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A Regulatory Primer of International Environmental Policy and Land Use

  • Beth Ann Fiedler
Chapter

Abstract

A review of international environmental regulation and land use in action establishes the high-level legal foundation of regulatory guidelines to define concepts, highlight important areas of law to promote fundamental understanding, create general discourse, address existing conditions, and prioritize ecosystem destruction avoidance from common ground. The analysis discusses natural resources, land use, and economic development on a global scale guiding the reader through high-level international environmental policy with a focus on land use and land degradation. The chapter demonstrates the overarching role of international environmental policy and land use in the development of policy at subsequent levels of government—national, state, or local—shaping land use policy and decision-making that can incrementally contribute to overall improvements to the global landscape, and thus population health.

Keywords

Environmental law Public health law Land use Land degradation 

Notes

Acknowledgements

The author would like to thank the Legal Information Institute at Cornell University Law School for their commitment to open access of legal topics and associated law in their online directory. Also, the Organization for Economic Cooperation and Development for thought-provoking content and forward-thinking research. Finally, The World Bank in cooperation with the Food and Agriculture Organization of the United Nations and the United Nations for access to their consistent and reliable data. Dissemination of this information is the sole responsibility of the author and utilization of this material does not imply legal advice or endorsement.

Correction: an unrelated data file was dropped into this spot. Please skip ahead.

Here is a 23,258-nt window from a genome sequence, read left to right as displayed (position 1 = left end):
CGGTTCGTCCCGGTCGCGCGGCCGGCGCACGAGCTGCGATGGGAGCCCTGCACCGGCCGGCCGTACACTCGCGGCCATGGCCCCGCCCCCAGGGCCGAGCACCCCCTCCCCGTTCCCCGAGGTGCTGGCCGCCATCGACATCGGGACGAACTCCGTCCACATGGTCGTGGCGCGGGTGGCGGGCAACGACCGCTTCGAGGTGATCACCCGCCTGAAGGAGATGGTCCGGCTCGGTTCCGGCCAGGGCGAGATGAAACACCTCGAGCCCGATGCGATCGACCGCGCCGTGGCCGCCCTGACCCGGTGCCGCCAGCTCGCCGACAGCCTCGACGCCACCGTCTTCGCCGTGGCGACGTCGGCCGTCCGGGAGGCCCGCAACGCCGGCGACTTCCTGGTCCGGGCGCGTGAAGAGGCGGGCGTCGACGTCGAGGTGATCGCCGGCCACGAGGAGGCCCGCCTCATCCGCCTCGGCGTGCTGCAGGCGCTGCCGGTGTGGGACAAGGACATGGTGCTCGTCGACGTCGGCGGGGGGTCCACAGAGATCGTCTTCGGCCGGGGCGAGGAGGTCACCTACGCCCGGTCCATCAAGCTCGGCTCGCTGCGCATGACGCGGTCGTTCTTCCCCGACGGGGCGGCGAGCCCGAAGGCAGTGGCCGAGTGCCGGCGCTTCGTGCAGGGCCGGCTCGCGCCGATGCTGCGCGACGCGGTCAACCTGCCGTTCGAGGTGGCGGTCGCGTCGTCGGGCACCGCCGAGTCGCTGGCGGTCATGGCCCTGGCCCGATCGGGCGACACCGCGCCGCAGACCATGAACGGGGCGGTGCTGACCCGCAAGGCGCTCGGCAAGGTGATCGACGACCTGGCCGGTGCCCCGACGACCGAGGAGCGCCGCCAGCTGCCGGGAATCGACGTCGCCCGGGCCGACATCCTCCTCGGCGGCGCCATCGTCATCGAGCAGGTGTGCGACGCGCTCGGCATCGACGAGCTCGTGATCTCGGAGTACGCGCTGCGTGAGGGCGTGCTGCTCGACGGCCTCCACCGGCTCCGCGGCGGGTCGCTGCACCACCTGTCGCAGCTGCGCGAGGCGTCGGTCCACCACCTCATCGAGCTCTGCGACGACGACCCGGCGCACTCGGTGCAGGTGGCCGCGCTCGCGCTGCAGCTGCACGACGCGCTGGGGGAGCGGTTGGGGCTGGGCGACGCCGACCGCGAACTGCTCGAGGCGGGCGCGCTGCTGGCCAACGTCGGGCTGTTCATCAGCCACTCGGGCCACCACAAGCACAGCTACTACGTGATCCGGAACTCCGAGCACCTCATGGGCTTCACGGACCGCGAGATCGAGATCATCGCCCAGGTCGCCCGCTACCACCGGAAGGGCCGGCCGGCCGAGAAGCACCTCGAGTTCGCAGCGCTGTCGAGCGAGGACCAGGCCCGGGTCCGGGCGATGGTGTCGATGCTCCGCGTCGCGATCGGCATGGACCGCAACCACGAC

Glossary

Biodiversity

The number of different species contained within specific ecosystems

Biodiversity loss

A consequence of land degradation; when species are lost to an ecosystem due to deforestation and other human activity

Deforestation

A consequence of land degradation; when human activity strip forests without concern for the long-term consequences of land and water quality

Desertification

One consequence of land degradation; when a region that is already characterized as being dry with relatively less precipitation or naturally occurring bodies of water, plants, and animals suffers losses from human activity, weather, and other conditions

Environmental impact assessments

Analyzing various effects on social, economic, environmental conditions and taking measures to minimize impact of new development

Land degradation

When land is unable to produce natural resources (e.g., crops, wilderness, grazing areas) due to overuse, contamination or other causes elicited from human activity and production

Land use

Linked to several major areas of public administration such as natural resource management, waste disposal, transportation, urbanization, agriculture, recreation, and forest

Land use planning

Task of local governments to utilize national or regional spatial planning guidance to formulate specific land use

Malaria

Dangerous disease transmitted when an infected mosquito bites several humans; impacts human red blood cells that, in turn, impact organs such as the brain, kidneys, and liver

Soil erosion

A consequence of land degradation; when human activity removes soil stabilizing canopies that protect water resources and soil fertility is lost as weather (e.g., wind, rain, direct sunlight) removes top soil rendering it useless for crops

Spatial planning

A task of national governments to determine the potential general structure of human activity to guide local planners on specific land use

Zika Virus

Spread by infectious mosquitoes; particularly harmful to fetus development

Zoonotic disease

The transmission of infectious diseases in animals to humans caused by a variety of pathogens including viruses (e.g., rabies, HIV, and Ebola), bacteria (anthrax found in soil consumed by goats, sheep; bartonella from cat scratches), fungi (dermatomycoses from rats), or parasitic activity (Trichinella found in cows and pigs)

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Further Reading

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Copyright information

© Springer International Publishing AG, part of Springer Nature 2018

Authors and Affiliations

  • Beth Ann Fiedler
    • 1
  1. 1.Independent Research AnalystJacksonvilleUSA

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